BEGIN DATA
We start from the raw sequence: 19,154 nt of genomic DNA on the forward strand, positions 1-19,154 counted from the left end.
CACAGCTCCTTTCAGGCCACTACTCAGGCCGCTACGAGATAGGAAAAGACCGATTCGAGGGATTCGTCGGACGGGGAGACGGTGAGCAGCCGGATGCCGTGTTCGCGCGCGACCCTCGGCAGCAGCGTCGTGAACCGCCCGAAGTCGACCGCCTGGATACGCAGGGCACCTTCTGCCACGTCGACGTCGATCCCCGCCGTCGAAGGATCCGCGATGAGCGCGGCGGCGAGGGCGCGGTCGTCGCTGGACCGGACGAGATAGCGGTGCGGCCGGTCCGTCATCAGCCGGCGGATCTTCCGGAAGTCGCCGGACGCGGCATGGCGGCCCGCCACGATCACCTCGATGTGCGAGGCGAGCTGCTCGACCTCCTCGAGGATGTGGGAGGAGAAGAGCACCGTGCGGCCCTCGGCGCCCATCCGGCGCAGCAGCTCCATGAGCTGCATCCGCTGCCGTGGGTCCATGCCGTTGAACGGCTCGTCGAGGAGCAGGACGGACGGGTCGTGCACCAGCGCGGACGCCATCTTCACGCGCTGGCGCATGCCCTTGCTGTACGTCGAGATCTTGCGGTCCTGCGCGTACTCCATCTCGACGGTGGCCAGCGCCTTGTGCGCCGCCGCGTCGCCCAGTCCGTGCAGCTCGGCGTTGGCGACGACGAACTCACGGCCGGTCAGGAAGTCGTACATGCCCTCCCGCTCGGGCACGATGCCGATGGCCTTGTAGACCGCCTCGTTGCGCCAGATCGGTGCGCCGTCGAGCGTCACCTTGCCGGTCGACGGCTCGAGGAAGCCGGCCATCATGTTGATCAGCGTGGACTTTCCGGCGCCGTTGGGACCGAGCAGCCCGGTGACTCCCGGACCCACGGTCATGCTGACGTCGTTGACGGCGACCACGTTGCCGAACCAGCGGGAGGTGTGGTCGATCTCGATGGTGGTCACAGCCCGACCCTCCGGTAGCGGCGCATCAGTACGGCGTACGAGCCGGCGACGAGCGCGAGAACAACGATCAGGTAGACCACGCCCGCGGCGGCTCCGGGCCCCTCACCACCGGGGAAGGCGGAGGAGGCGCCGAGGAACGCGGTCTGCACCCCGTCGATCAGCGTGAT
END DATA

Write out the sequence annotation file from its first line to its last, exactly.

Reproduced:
We start from the raw sequence: 19,154 nt of genomic DNA on the forward strand, positions 1-19,154 counted from the left end.
CACAGCTCCTTTCAGGCCACTACTCAGGCCGCTACGAGATAGGAAAAGACCGATTCGAGGGATTCGTCGGACGGGGAGACGGTGAGCAGCCGGATGCCGTGTTCGCGCGCGACCCTCGGCAGCAGCGTCGTGAACCGCCCGAAGTCGACCGCCTGGATACGCAGGGCACCTTCTGCCACGTCGACGTCGATCCCCGCCGTCGAAGGATCCGCGATGAGCGCGGCGGCGAGGGCGCGGTCGTCGCTGGACCGGACGAGATAGCGGTGCGGCCGGTCCGTCATCAGCCGGCGGATCTTCCGGAAGTCGCCGGACGCGGCATGGCGGCCCGCCACGATCACCTCGATGTGCGAGGCGAGCTGCTCGACCTCCTCGAGGATGTGGGAGGAGAAGAGCACCGTGCGGCCCTCGGCGCCCATCCGGCGCAGCAGCTCCATGAGCTGCATCCGCTGCCGTGGGTCCATGCCGTTGAACGGCTCGTCGAGGAGCAGGACGGACGGGTCGTGCACCAGCGCGGACGCCATCTTCACGCGCTGGCGCATGCCCTTGCTGTACGTCGAGATCTTGCGGTCCTGCGCGTACTCCATCTCGACGGTGGCCAGCGCCTTGTGCGCCGCCGCGTCGCCCAGTCCGTGCAGCTCGGCGTTGGCGACGACGAACTCACGGCCGGTCAGGAAGTCGTACATGCCCTCCCGCTCGGGCACGATGCCGATGGCCTTGTAGACCGCCTCGTTGCGCCAGATCGGTGCGCCGTCGAGCGTCACCTTGCCGGTCGACGGCTCGAGGAAGCCGGCCATCATGTTGATCAGCGTGGACTTTCCGGCGCCGTTGGGACCGAGCAGCCCGGTGACTCCCGGACCCACGGTCATGCTGACGTCGTTGACGGCGACCACGTTGCCGAACCAGCGGGAGGTGTGGTCGATCTCGATGGTGGTCACAGCCCGACCCTCCGGTAGCGGCGCATCAGTACGGCGTACGAGCCGGCGACGAGCGCGAGAACAACGATCAGGTAGACCACGCCCGCGGCGGCTCCGGGCCCCTCACCACCGGGGAAGGCGGAGGAGGCGCCGAGGAACGCGGTCTGCACCCCGTCGATCAGCGTGAT